Monday, August 22, 2011

I park my husband’s car outside my analyst’s house.  In my dream she lives alongside a wide curved road which is edged on either side with tea tree and rambling vines.  A thick wall of green separates the road from the beach.

I have come for my usual session but it seems different somehow.  My analyst is busy sorting through clothes and books and does not sit the whole time she talks to me, and she talks, talks and talks, more than I ever remember her talking.

She tells me a few ‘home truths’.  She is brutally honest, she says.  She needs to alert me to certain aspects of my personality, certain ways I behave that have to do with my tendency to present only half of the picture in my dealings with others.

I cover my face in my hands.  I take in every word she says and feel deeply ashamed, more so because I am aware that two of my colleagues are nearby in an adjoining room.  They can hear every word of our conversation through the open door.  Both colleagues have names that begin with J.  I shall call one J 'rage' and the other J 'prudishness'.

How can my analyst say these things to me within their earshot I wonder?  I say nothing and she does not let up until it is time for me to leave.

I am outside again on the street but now I cannot find my husband’s car.  I am convinced that I had parked it immediately across the road but it is nowhere to be seen.  Other cars line the street but none of them is mine.

I talk to people who go back to their cars, one or two of whom I recognise as other colleagues.  They do not know where the car has gone.  Eventually and reluctantly I revisit my analyst to ask if I might use her phone to call the police and to report the car as missing.  She lets me in although she is still busy sorting.  Her husband is more sympathetic than my analyst when he overhears talk about my missing car.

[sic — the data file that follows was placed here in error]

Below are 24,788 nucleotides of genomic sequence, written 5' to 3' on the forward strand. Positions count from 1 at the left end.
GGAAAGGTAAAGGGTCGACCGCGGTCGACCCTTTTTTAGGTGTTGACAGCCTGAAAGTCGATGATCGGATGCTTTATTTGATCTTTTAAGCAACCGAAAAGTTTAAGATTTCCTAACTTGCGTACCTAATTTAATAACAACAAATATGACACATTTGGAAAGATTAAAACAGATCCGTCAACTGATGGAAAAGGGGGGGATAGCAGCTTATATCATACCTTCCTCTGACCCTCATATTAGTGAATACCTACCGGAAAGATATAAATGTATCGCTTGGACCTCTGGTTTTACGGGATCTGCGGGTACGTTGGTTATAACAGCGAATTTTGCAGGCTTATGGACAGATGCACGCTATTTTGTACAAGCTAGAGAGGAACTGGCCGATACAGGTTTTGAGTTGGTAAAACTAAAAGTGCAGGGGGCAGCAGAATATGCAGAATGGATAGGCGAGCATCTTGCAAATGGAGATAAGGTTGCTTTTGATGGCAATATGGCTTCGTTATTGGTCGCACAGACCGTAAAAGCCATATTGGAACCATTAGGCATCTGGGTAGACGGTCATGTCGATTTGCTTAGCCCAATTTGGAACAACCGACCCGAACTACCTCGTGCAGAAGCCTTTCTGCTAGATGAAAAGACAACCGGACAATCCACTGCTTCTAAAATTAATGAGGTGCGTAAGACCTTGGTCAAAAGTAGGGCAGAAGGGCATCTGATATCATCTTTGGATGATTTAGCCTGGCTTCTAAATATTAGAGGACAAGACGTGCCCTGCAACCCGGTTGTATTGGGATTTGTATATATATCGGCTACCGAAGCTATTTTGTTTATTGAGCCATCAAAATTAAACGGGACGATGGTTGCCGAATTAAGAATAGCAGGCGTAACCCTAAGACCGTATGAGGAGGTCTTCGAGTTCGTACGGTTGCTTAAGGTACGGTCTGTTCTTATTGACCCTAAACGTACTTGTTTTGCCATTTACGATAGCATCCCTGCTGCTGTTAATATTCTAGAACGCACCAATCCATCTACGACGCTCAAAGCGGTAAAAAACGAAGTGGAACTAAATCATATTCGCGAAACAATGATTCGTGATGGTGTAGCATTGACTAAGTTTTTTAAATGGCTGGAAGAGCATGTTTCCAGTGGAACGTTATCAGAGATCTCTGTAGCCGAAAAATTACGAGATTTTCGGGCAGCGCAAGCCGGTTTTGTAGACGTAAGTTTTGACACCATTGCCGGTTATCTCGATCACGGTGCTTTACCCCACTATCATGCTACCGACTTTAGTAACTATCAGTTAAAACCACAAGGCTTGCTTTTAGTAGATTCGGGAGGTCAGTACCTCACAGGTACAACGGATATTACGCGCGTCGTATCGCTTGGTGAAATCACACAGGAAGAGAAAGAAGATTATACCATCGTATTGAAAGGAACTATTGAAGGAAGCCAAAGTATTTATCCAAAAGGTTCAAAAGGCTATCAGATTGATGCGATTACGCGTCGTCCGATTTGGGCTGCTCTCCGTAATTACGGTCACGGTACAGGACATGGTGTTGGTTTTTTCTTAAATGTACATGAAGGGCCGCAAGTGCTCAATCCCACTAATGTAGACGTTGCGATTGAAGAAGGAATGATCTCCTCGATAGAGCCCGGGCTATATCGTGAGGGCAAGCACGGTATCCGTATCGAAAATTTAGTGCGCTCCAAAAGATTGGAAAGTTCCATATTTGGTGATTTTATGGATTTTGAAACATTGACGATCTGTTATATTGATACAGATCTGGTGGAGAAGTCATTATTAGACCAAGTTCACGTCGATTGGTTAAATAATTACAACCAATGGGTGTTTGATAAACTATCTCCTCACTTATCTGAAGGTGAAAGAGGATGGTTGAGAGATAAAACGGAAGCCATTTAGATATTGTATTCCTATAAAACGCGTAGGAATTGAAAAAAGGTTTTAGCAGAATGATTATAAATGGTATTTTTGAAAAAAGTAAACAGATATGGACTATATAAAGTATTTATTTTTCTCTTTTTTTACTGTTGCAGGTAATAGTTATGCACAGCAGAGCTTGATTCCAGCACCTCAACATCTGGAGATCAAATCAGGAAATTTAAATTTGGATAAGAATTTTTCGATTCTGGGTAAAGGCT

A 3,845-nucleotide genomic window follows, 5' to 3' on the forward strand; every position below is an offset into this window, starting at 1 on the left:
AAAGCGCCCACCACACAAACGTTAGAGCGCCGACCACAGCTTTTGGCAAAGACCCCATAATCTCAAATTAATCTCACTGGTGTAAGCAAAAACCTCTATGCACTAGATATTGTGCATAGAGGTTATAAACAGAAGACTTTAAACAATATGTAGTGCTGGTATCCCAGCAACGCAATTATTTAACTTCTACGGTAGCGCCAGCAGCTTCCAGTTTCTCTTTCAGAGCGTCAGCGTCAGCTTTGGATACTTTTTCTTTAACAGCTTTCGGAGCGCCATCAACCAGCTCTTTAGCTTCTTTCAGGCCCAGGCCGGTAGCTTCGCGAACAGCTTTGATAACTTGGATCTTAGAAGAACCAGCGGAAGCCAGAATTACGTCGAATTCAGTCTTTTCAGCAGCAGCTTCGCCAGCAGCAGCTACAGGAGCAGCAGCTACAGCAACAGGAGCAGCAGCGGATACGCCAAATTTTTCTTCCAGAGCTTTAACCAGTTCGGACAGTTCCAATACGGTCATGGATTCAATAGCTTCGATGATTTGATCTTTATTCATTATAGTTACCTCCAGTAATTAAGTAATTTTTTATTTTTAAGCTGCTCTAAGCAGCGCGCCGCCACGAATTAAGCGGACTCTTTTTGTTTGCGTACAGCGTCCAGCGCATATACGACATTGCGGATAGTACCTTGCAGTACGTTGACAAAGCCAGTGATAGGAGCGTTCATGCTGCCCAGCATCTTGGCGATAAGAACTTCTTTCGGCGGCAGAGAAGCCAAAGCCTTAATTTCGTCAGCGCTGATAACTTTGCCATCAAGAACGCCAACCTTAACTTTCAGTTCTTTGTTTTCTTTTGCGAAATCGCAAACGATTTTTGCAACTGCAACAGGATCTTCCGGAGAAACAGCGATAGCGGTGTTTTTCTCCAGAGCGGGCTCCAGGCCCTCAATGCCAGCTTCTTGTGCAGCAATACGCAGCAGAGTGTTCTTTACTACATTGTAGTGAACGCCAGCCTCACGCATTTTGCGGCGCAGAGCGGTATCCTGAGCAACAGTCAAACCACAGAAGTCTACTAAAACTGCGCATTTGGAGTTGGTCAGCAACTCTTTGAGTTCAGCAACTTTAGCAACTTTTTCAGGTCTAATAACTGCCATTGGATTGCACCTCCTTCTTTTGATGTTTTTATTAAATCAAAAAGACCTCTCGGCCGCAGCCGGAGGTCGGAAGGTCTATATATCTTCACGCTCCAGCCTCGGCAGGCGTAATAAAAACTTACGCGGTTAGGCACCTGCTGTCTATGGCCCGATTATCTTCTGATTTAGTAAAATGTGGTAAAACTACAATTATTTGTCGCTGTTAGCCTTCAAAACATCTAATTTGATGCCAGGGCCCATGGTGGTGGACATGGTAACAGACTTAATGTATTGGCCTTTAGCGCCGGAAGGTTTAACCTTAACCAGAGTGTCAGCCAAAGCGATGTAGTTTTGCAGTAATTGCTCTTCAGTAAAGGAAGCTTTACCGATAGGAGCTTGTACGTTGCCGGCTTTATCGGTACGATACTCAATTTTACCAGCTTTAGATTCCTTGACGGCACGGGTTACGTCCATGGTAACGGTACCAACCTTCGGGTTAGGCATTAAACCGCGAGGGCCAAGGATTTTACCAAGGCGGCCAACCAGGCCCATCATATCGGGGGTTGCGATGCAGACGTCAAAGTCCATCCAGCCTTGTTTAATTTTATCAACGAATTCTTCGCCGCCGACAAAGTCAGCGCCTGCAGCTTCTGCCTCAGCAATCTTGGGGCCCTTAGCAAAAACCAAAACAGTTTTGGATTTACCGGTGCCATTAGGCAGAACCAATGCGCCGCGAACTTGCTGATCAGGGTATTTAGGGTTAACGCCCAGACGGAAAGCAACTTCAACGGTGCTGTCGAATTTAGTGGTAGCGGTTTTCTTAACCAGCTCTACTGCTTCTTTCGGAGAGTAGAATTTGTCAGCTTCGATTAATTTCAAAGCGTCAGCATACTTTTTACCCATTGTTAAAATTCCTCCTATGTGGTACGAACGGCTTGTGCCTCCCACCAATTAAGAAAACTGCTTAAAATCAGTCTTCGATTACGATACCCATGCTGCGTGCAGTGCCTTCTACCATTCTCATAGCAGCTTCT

Through the front windows of my analyst’s house I see my husband’s car driving down the road as if the driver is about to park.  The back of the car is covered in scratches and is dinted on one side.  I rush out onto the street thinking to at least get a look at the thief who has presumably taken out my husband’s car for a joy ride.

Another of my colleagues has also recognised the car and I can see her from the front steps of my analyst’s house as she tries to get the driver to stop.  She hangs onto the side door handle as the driver swerves to get away.  I wish she had not done this as I do not want the thief/thieves to know we have seen them.

In trying to escape from my colleague the car swerves, hits another parked car, goes into a spin and crashes.  Through the force of the crash the entire roof peels off and the car comes to a stop, a pulverised piece of twisted metal, with its occupants still seated within the security of seat belts.

There is a group of five in the car and the driver is a young woman I do not recognise.  An older man in the back seat snarls at me as I move in to remonstrate with them for stealing my husband’s car. They seem too dazed to make a run for it, and I wake up.

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